Here is another guest post from my brother Tom – which made me laugh very much indeed – it was awfully familiar. (Possibly because I grew up in the very same family) (And have had the same experiences with culture shock and housemates.)
Anyway may I present Tom’s ‘What Shit’s Worth- Literal Edition.’
“In this article I’m turning my attention to the other end of the hungry/food/me/contented spectrum.
Now before you click ‘back’ on your browser in a fit of shit-related panic, I’m not concentrating on food waste. More the waste generated by what we as Australians choose to clean ourselves with afterward.
My housemates and I are from differing cultural backgrounds: They were all raised in loving, supportive families that presumably were concentrating on staying fed, clothed and educated to worry to much about the peripherals, whereas my upbringing involved the sort of love and support that makes you love your family, but tread everywhere with a sweaty, guilt-ridden footstep, hyper-aware of the damage you cause with every footstep, every action, every foodstuff. As you might have guessed, my parent’s belief in education extended to having a thorough knowledge of the political world, and the ramifications of how you live.
So, despite the fact that my dad runs a heater from the first of march to the 30th of November, We clean with safer products, recycle everything scrupulously, turn off lights, shut doors, compost our food scraps, buy local, think about the nutritional impact of our food, the environmental impact of its wrapping, and the footprint our lives make on the world. You know, the things most people do without acting all self-righteous and smug about it.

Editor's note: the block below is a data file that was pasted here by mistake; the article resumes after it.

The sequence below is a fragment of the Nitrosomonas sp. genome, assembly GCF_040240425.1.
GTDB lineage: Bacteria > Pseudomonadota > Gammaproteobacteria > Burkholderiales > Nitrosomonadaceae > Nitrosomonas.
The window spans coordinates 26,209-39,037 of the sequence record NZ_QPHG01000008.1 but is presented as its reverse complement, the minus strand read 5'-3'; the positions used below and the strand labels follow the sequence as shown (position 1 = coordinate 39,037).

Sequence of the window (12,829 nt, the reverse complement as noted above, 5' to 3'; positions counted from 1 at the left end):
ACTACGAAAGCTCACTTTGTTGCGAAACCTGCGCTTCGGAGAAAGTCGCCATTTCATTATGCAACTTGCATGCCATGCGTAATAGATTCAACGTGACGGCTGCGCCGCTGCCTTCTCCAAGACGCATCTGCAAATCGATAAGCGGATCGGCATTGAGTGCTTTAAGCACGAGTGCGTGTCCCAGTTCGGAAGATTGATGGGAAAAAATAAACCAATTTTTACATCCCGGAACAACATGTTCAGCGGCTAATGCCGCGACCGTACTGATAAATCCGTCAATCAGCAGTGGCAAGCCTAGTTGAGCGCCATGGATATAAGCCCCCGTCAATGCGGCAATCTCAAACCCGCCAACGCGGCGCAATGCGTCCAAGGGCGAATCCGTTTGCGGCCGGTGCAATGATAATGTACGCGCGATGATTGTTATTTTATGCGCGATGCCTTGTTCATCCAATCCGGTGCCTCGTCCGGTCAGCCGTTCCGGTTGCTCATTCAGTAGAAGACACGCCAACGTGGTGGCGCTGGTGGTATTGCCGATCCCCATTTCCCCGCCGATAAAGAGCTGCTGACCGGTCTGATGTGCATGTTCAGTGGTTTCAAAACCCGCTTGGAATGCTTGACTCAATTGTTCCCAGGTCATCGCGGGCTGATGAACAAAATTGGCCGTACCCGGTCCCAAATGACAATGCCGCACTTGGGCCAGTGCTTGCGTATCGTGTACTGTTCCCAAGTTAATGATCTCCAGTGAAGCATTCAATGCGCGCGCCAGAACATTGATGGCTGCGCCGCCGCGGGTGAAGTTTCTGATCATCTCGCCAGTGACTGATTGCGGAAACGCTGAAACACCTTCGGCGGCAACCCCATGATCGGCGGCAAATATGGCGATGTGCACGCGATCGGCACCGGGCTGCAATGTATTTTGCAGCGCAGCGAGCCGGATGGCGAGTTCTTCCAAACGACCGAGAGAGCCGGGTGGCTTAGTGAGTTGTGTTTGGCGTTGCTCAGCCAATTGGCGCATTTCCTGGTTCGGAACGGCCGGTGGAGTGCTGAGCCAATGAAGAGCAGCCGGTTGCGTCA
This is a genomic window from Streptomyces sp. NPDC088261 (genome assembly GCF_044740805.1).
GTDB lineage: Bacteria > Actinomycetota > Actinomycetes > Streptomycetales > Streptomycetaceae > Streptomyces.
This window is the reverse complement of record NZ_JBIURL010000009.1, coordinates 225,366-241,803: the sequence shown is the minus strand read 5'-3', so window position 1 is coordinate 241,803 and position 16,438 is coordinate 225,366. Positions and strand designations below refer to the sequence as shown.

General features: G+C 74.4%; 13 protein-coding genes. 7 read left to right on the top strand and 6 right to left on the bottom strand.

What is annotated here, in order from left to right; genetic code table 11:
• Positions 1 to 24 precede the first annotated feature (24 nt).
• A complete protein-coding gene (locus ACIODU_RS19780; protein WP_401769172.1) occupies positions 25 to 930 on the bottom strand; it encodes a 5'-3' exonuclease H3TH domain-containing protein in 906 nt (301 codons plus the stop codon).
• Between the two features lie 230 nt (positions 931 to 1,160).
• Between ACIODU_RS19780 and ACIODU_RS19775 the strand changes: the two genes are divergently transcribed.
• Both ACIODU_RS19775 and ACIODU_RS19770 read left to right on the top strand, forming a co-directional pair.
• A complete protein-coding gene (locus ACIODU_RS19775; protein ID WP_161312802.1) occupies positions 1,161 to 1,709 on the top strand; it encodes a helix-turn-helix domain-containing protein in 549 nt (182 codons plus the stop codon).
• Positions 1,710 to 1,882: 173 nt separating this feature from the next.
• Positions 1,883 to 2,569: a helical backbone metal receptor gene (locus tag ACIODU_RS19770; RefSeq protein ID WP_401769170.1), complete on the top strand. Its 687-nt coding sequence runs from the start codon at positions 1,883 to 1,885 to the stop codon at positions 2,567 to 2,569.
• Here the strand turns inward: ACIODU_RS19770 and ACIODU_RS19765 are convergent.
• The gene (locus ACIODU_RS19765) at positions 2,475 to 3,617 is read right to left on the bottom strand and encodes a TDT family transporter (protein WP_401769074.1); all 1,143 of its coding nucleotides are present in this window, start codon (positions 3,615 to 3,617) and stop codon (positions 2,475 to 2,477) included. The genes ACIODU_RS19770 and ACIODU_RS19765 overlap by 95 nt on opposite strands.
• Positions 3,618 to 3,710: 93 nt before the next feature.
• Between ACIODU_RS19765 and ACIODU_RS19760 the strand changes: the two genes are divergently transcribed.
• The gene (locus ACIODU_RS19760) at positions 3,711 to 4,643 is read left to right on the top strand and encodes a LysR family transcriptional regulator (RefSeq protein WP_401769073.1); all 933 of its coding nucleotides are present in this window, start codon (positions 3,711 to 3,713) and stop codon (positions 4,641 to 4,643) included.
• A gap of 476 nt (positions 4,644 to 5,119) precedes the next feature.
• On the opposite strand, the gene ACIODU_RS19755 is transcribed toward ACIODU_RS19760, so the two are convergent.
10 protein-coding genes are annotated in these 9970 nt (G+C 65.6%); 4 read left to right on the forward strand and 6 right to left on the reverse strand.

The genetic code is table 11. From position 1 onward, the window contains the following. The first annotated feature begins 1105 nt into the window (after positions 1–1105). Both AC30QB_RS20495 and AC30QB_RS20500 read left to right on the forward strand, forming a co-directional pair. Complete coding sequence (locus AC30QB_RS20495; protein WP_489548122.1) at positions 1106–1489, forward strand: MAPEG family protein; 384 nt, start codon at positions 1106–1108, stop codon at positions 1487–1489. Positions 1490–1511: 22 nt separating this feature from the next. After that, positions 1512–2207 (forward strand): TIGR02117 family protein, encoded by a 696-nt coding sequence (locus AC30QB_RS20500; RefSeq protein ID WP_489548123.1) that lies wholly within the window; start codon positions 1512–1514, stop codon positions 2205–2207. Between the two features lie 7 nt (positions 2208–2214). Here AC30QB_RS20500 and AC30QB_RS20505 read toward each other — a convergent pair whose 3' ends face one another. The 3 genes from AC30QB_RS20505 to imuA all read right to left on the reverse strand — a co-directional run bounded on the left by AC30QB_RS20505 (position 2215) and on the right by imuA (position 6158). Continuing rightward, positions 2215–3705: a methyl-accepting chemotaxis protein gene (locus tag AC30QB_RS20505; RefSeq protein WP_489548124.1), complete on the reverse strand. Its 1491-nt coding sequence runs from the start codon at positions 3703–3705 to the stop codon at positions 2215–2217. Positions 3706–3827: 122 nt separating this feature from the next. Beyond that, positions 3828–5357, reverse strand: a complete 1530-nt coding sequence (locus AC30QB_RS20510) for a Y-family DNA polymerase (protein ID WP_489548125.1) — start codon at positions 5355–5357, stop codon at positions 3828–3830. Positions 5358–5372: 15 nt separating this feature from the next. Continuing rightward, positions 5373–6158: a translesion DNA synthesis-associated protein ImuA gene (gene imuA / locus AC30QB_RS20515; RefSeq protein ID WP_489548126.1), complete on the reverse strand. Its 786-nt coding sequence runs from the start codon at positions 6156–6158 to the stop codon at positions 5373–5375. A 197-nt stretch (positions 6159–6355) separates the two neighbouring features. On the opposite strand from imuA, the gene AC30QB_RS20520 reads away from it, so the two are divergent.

So I have always wiped my bum with post-consumer recycled toilet paper.
Which brings me back to my housemates: they are great people, and I have few, if any, criticisms. But it was still a bit of a cultural shock to find that not everyone was raised with a view to using pre-loved poo tickets.
Recently I used some of the toilet paper a housemate had bought, A six pack of “Sorbent: Kids”.
First off, I had no idea there was a difference in child and adult toilet paper, but the main difference seemed to be that Sorbent passively teach you about your relationship to the natural world by getting you to smear crap all over pictures of adorable puppies.
The thing I couldn’t shake was a feeling of discomfort made ironically by something altogether too comfortable: It was like wiping your arse on a doona. You couldn’t help shake the fear that whoever owned it was going to come back and be justifiably furious.
But the final thing that got me thinking about what we do to eliminate waste as neatly as possible is log 98 million trees per year worldwide purely for the manufacture of toilet paper.
Given the prodigious amounts of wasted office paper generated worldwide, this seems not only absurdly wasteful, but an extremely flawed business model.
Unfortunately in most cases, making the ethical choice usually means laying out wads more cash to buy a product you can only hazard is as ethical as the manufacturer claims.
But recycled bum fodder is substantially cheaper than its doona-violating brethren, and even comparable in price to the arsehole shredding nasty cousin of the family – the budget toilet paper.
Despite the cheeky (totally on purpose!) pleasure of imagining you’ve destroyed an enemy’s valued comforter, the shocking amount of wasted resources involved means shit is most definitely not worth it.”
(I completely agree)